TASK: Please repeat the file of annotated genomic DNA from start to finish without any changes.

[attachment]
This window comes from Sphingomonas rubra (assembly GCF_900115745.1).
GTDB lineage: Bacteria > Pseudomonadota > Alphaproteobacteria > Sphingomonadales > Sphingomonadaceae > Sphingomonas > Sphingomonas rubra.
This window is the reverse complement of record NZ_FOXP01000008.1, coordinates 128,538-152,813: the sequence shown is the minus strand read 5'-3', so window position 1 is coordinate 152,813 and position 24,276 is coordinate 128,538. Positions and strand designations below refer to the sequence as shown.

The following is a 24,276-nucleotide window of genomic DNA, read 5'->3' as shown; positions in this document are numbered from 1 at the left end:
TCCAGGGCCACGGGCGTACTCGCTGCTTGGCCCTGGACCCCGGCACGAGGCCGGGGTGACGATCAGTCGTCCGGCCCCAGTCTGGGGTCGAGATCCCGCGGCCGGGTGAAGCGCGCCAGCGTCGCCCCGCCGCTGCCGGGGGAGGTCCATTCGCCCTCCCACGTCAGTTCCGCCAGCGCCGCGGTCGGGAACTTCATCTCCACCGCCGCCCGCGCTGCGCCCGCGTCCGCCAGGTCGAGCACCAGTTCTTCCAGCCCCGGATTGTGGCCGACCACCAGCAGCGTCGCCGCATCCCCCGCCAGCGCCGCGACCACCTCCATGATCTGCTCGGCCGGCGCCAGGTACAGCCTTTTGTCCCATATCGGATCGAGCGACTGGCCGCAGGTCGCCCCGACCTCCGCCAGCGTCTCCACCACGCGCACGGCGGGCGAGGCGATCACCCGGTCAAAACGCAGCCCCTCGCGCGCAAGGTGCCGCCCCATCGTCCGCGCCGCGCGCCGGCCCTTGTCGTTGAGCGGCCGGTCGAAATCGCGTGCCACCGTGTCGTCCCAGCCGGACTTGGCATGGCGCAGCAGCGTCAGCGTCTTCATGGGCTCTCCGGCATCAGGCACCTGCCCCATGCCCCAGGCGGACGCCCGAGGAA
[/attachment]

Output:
This window comes from Sphingomonas rubra (assembly GCF_900115745.1).
GTDB lineage: Bacteria > Pseudomonadota > Alphaproteobacteria > Sphingomonadales > Sphingomonadaceae > Sphingomonas > Sphingomonas rubra.
This window is the reverse complement of record NZ_FOXP01000008.1, coordinates 128,538-152,813: the sequence shown is the minus strand read 5'-3', so window position 1 is coordinate 152,813 and position 24,276 is coordinate 128,538. Positions and strand designations below refer to the sequence as shown.

The following is a 24,276-nucleotide window of genomic DNA, read 5'->3' as shown; positions in this document are numbered from 1 at the left end:
TCCAGGGCCACGGGCGTACTCGCTGCTTGGCCCTGGACCCCGGCACGAGGCCGGGGTGACGATCAGTCGTCCGGCCCCAGTCTGGGGTCGAGATCCCGCGGCCGGGTGAAGCGCGCCAGCGTCGCCCCGCCGCTGCCGGGGGAGGTCCATTCGCCCTCCCACGTCAGTTCCGCCAGCGCCGCGGTCGGGAACTTCATCTCCACCGCCGCCCGCGCTGCGCCCGCGTCCGCCAGGTCGAGCACCAGTTCTTCCAGCCCCGGATTGTGGCCGACCACCAGCAGCGTCGCCGCATCCCCCGCCAGCGCCGCGACCACCTCCATGATCTGCTCGGCCGGCGCCAGGTACAGCCTTTTGTCCCATATCGGATCGAGCGACTGGCCGCAGGTCGCCCCGACCTCCGCCAGCGTCTCCACCACGCGCACGGCGGGCGAGGCGATCACCCGGTCAAAACGCAGCCCCTCGCGCGCAAGGTGCCGCCCCATCGTCCGCGCCGCGCGCCGGCCCTTGTCGTTGAGCGGCCGGTCGAAATCGCGTGCCACCGTGTCGTCCCAGCCGGACTTGGCATGGCGCAGCAGCGTCAGCGTCTTCATGGGCTCTCCGGCATCAGGCACCTGCCCCATGCCCCAGGCGGACGCCCGAGGAA